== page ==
'We got lucky': Police, school officials detail response to East threats
More than 150 students were kept inside the Duluth East High School cafeteria when the building went into a full lockdown Friday.
So was a man authorities say was threatening to commit a mass shooting.
"We got lucky," said Bill Stauber, the school resource officer. "We got really lucky. It's scary stuff."
The situation could have ended with tragedy. It didn't, police and school officials said Wednesday, because of a tip from a concerned citizen, emergency planning measures and a rapid, all-hands-on-deck response.
It took less than an hour from the time police received their first vague report of a man suspected of threatening violence at a school until they were able to arrest 35-year-old Travis Anthony John Warner Busch in the back of the school cafeteria.
A job coach who was supervising a vulnerable adult working in the kitchen, Busch allegedly made a series of threats in messages with a relative, describing how he could shoot up a school or theater and expressing plans to kill police officers.
That relative, who has not been publicly identified by authorities, turned to police for help.
"We are so thankful for the person that made that report," Duluth schools Superintendent Bill Gronseth said. "They're one of the true heroes in this story."
In Busch's car, officers seized a handgun cocked and loaded with hollow-point ammunition, according to a criminal complaint. And in his apartment, they found four additional firearms, including one that could possibly be modified to have fully automatic capabilities.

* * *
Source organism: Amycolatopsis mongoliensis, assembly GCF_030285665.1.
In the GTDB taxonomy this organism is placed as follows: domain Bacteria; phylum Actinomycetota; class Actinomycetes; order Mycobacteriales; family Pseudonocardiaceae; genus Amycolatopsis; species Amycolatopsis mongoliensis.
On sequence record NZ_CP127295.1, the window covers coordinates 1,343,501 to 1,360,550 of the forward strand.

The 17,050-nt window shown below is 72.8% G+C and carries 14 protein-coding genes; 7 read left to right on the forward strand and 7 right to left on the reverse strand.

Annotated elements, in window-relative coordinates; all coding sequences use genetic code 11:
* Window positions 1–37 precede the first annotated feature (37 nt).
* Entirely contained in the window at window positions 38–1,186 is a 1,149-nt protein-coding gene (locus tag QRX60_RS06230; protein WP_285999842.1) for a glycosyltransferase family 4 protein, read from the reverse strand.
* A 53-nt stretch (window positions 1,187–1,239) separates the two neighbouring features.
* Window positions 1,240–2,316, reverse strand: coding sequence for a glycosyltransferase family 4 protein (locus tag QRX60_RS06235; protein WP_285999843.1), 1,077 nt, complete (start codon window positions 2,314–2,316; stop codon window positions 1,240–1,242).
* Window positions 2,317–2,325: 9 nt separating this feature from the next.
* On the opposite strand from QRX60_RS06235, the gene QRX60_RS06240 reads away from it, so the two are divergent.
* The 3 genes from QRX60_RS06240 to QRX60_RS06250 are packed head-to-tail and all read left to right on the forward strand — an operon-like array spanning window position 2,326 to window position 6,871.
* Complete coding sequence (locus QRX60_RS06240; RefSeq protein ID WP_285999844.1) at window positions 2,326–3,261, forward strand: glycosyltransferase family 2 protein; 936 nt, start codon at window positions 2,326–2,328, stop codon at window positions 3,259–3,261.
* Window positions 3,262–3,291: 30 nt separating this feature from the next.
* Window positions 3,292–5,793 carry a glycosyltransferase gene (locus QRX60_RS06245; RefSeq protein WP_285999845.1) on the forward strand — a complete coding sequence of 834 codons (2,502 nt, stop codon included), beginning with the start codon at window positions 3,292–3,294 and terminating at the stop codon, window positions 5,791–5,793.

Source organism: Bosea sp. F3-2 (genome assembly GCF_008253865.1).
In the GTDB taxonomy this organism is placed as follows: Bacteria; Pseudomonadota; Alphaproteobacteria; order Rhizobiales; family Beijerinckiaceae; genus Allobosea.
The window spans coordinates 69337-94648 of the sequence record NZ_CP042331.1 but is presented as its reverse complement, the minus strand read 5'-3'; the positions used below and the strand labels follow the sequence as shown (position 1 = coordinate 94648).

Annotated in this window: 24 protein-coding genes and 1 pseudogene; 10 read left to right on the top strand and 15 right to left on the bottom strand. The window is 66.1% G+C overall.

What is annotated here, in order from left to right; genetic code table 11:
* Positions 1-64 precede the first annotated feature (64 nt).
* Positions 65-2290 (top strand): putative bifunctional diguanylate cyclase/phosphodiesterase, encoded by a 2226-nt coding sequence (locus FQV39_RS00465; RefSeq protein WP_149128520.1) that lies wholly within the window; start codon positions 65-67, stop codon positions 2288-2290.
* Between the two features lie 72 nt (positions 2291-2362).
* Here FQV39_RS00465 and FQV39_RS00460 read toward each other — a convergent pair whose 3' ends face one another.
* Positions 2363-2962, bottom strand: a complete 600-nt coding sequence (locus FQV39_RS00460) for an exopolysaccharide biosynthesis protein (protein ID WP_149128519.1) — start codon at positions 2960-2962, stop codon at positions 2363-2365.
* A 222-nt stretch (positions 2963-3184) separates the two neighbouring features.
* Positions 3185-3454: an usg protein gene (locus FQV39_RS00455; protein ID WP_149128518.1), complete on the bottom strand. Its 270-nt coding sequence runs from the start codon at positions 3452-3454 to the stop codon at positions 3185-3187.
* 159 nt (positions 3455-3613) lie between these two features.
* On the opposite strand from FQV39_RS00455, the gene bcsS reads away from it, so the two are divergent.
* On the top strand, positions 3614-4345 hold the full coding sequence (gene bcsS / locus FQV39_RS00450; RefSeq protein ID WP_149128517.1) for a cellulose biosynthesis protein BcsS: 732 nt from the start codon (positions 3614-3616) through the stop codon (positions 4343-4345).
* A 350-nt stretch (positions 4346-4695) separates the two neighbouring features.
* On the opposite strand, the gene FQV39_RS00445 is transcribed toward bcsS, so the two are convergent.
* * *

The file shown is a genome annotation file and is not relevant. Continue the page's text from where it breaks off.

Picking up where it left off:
"I think our response demonstrates the seriousness and the concern we have," Duluth police Chief Mike Tusken said. "We will treat it as real and as serious until we learn otherwise. That's the way we operate with any threats of violence."
How the response unfolded
Police received the 911 call at 12:11 p.m. Even though they didn't initially know where the suspect was, they were able to take him into custody by 1:10 p.m.
"The response was exemplary," Tusken said. "Most of the 59 minutes were finding out enough information to pinpoint where the resources were going to go. And that was the most frustrating part of it, because we want to make sure we're timely in our response and that we're able to secure the suspect."
Tusken called Friday's incident an "anomaly." While police have responded to school threats in the past, he said they have typically been specific in time and location.
This time, they only knew the suspect was at some school in Duluth. That meant initially dispatching a cop to each of the 30 public, private and parochial school facilities in the city. The department's full patrol and investigative units were deployed.
Police quickly narrowed the scope of the response by obtaining location data for Busch's phone. The first ping placed it somewhere in the east end of town. A second narrowed down even further.
Police also had a description of the suspect and his vehicle. That's where Stauber came in.
He said he first learned of the situation when a supervisor told him that someone was making a threat in a school parking lot and wanted to do "suicide by cop." Eventually, a lieutenant showed him a photograph of Busch and told him that the suspect works with vulnerable adults.
For Stauber, who is in the school on a daily basis, that's when things clicked. He knew Busch had been supervising a worker in the cafeteria for a few weeks, so he proceeded to that area of the school.